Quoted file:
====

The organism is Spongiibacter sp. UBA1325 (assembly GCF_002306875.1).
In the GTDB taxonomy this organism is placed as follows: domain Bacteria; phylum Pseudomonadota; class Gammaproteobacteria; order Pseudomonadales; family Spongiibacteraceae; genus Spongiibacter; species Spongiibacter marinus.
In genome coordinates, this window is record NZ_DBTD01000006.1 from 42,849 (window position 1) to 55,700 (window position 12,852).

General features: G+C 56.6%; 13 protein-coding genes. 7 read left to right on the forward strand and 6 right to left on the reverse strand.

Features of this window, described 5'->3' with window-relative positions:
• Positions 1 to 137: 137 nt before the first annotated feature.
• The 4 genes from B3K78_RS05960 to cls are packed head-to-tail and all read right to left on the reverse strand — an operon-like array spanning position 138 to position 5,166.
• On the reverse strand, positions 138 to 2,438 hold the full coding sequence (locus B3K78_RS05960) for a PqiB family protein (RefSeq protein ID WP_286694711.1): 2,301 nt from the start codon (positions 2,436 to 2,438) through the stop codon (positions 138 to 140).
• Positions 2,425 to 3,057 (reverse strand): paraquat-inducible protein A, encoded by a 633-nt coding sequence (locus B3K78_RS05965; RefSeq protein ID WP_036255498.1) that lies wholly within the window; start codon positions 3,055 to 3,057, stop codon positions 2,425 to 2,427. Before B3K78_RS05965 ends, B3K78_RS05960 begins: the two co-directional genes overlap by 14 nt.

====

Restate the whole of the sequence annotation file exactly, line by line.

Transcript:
The organism is Spongiibacter sp. UBA1325 (assembly GCF_002306875.1).
In the GTDB taxonomy this organism is placed as follows: domain Bacteria; phylum Pseudomonadota; class Gammaproteobacteria; order Pseudomonadales; family Spongiibacteraceae; genus Spongiibacter; species Spongiibacter marinus.
In genome coordinates, this window is record NZ_DBTD01000006.1 from 42,849 (window position 1) to 55,700 (window position 12,852).

General features: G+C 56.6%; 13 protein-coding genes. 7 read left to right on the forward strand and 6 right to left on the reverse strand.

Features of this window, described 5'->3' with window-relative positions:
• Positions 1 to 137: 137 nt before the first annotated feature.
• The 4 genes from B3K78_RS05960 to cls are packed head-to-tail and all read right to left on the reverse strand — an operon-like array spanning position 138 to position 5,166.
• On the reverse strand, positions 138 to 2,438 hold the full coding sequence (locus B3K78_RS05960) for a PqiB family protein (RefSeq protein ID WP_286694711.1): 2,301 nt from the start codon (positions 2,436 to 2,438) through the stop codon (positions 138 to 140).
• Positions 2,425 to 3,057 (reverse strand): paraquat-inducible protein A, encoded by a 633-nt coding sequence (locus B3K78_RS05965; RefSeq protein ID WP_036255498.1) that lies wholly within the window; start codon positions 3,055 to 3,057, stop codon positions 2,425 to 2,427. Before B3K78_RS05965 ends, B3K78_RS05960 begins: the two co-directional genes overlap by 14 nt.